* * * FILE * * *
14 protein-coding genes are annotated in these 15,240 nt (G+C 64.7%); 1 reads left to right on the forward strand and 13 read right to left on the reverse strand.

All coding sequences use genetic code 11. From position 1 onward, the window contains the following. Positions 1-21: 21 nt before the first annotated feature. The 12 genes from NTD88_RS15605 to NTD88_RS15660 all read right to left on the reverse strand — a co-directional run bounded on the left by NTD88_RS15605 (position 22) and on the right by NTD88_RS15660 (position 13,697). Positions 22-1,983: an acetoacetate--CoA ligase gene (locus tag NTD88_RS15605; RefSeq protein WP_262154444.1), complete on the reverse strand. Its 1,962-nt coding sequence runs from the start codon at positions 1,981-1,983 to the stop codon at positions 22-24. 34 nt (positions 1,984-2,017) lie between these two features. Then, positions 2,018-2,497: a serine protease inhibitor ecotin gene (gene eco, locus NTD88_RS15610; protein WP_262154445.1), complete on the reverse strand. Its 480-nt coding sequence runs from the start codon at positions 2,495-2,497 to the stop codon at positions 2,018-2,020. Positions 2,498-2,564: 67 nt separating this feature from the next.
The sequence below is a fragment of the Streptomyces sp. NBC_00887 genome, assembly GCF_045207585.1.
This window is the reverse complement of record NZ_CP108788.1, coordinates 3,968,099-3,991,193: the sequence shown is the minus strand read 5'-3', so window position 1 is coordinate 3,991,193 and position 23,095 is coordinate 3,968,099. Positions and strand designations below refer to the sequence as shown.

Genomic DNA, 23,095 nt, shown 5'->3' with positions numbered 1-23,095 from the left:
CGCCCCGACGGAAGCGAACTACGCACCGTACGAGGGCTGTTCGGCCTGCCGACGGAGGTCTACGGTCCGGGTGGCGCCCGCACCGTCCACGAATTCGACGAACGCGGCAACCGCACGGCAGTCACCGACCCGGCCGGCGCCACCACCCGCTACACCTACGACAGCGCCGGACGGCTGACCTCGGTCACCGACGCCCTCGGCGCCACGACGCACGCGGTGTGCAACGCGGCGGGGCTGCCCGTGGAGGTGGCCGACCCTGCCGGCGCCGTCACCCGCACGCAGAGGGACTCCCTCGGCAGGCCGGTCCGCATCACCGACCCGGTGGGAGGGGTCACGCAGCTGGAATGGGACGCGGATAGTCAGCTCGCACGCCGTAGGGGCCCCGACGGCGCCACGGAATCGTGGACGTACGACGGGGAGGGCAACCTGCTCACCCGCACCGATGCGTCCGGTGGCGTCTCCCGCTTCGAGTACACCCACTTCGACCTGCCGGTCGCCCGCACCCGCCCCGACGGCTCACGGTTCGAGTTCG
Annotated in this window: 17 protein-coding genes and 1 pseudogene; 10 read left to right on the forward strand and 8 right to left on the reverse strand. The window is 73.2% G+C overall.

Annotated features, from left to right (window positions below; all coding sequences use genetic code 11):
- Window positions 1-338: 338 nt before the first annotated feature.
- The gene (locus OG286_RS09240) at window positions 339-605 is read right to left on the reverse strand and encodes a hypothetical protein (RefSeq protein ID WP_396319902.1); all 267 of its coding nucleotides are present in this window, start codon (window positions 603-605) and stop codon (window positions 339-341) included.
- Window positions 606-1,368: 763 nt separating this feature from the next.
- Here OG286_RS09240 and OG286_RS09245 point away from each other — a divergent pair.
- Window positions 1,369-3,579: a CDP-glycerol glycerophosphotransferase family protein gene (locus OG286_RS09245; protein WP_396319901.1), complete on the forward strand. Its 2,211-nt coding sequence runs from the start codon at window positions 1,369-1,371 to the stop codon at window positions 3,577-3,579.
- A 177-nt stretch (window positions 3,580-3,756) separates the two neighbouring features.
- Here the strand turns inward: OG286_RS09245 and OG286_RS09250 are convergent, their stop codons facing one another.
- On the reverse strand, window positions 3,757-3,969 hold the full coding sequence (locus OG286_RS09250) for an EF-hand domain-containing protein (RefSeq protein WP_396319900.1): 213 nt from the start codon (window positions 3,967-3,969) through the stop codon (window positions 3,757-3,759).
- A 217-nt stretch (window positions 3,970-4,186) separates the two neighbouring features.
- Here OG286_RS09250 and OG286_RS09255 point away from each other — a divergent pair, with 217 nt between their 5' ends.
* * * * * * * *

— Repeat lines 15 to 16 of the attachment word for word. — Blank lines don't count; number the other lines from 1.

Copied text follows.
- Here the strand turns inward: OG286_RS09245 and OG286_RS09250 are convergent, their stop codons facing one another.
- On the reverse strand, window positions 3,757-3,969 hold the full coding sequence (locus OG286_RS09250) for an EF-hand domain-containing protein (RefSeq protein WP_396319900.1): 213 nt from the start codon (window positions 3,967-3,969) through the stop codon (window positions 3,757-3,759).